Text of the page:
Quench-hardened steel was still a brittle metal, however, and it was even later that smiths discovered that tempering (reheating quenched steel to moderate heat and allowing it to re-cool slowly) cures the brittleness at only a small cost in hardness. This lengthy series of steps could now be used to make swords and other weapons and tools that combined the best of hardness, strength, and flexibility, and from this time on the superiority of iron and steel over bronze was never challenged.
The dates are not yet clear. But the transition began about 1200 BC in the Eastern Mediterranean, and coincided with the collapse of almost all the flourishing Bronze Age civilizations in the region: the Hittites, the Myceneans, the Egyptian New Kingdom, and the kingdoms of Ugarit and Alalakh in north Syria. Iron weapons are at first scarce, then more abundant, but they increased uniformly over the entire region, suggesting that no nation had a monopoly of iron technology. Widespread unrest and large-scale movements of populations took place in what must have been very troubled times, and by the time events settled down, 1000 BC, iron tools and weapons were as abundant as those of bronze, and increased in proportion even more as time went on. Probably warfare spurred technology in the 12th century BC as much as it spurred the technology in the 20th century AD: look at the history of automobiles, aircraft, electronics, and space flight.
Cyprus and Greece may have played an important role in the transition to iron. In Cyprus, the balance tipped very quickly toward iron in only the 150 years of "Late Cypriot III" after 1200 BC. By 1050 BC Cyprus and southern Greece were fully in the Iron Age, and 80% of the working metal of Athens was iron. There is less precise evidence from Crete and from mainland Greece as far north as Macedonia, but they too entered the Iron Age at about this time.
Smaller tools such as knives were the first to be made of iron, but gradually larger iron tools and implements were introduced as smiths learned the techniques of forging larger and larger pieces. The earliest quenched-steel object is a knife from Cyprus, dated about 1100 BC. At about the same time, we see a rapid evolution of larger weapons, especially swords. The first iron swords were copies of existing patterns from Bronze Age Cyprus, but over the next few hundred years the iron sword evolved on mainland Greece into a much improved weapon.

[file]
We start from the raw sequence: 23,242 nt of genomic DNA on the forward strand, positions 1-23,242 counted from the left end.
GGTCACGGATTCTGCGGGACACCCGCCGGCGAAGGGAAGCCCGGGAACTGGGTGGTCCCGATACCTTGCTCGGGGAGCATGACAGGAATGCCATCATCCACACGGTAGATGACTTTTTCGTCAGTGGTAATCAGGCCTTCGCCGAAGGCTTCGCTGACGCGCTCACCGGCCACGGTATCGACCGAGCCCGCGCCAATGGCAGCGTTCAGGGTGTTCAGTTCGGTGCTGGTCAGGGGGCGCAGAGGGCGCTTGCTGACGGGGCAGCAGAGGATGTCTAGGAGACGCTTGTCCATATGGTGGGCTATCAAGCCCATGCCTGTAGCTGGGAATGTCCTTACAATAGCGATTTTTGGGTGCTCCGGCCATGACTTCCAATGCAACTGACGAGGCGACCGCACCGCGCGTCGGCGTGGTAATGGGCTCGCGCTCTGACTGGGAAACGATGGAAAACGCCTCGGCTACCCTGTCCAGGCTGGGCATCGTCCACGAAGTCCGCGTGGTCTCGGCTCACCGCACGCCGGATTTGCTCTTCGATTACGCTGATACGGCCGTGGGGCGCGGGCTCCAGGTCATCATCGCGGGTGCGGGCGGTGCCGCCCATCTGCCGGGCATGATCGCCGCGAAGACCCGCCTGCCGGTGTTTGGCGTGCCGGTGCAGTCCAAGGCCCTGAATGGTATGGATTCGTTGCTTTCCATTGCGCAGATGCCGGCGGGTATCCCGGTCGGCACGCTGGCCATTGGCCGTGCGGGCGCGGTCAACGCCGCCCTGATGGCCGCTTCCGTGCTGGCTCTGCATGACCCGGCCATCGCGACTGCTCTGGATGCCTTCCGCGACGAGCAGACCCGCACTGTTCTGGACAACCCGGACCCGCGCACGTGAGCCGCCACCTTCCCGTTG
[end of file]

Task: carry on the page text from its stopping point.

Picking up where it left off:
Several scholars have argued that the early transition into the Iron Age in the region from Cyprus to Greece was not begun or encouraged simply by the superiority of iron and steel for making tools and weapons. After all, the relative value of the metals had been known for centuries. Instead, the transition may have been favored by a drastic bronze shortage, forcing people to use iron whether they liked it or not. Other scholars have suggested that the transition was prompted by a drastic fuel shortage which led to iron production as a cheap by-product of smelting copper or lead. As poorer and poorer copper ores were smelted, and as furnaces reached higher temperatures, there would have been more and more iron-rich slag running to waste at smelters, and perhaps more and more "blooms" of iron ore. Iron could therefore be produced with only a small additional investment of fuel.
The complete transition into the Iron Age took place progressively both eastward and westward from Greece. Bronze dominated along the eastern Mediterranean coast until about 950 BC. A steel pick is known from Israel by 1000 BC. The transition was completed slowly in the Middle East, however, maybe because there was still a large bronze supply there.
Mesopotamia seems to have been about 100 years behind the Greeks in the full deployment of the Iron Age, but the change was rapid when it came. In Mesopotamia, Assyrian documents written about 800 BC use phrases such as putting enemies "to the iron dagger," implying that their armies were equipped with iron weapons. By 720 BC, Sargon II of Assyria was using iron lavishly, and nearly 150 tons of unworked iron bars were found in his palace, presumably as some sort of strategic reserve. There is good indirect evidence that the Assyrians did not smelt their iron themselves, but imported it (perhaps from Anatolia) as ready-made bars for their smiths to work into weapons or tools.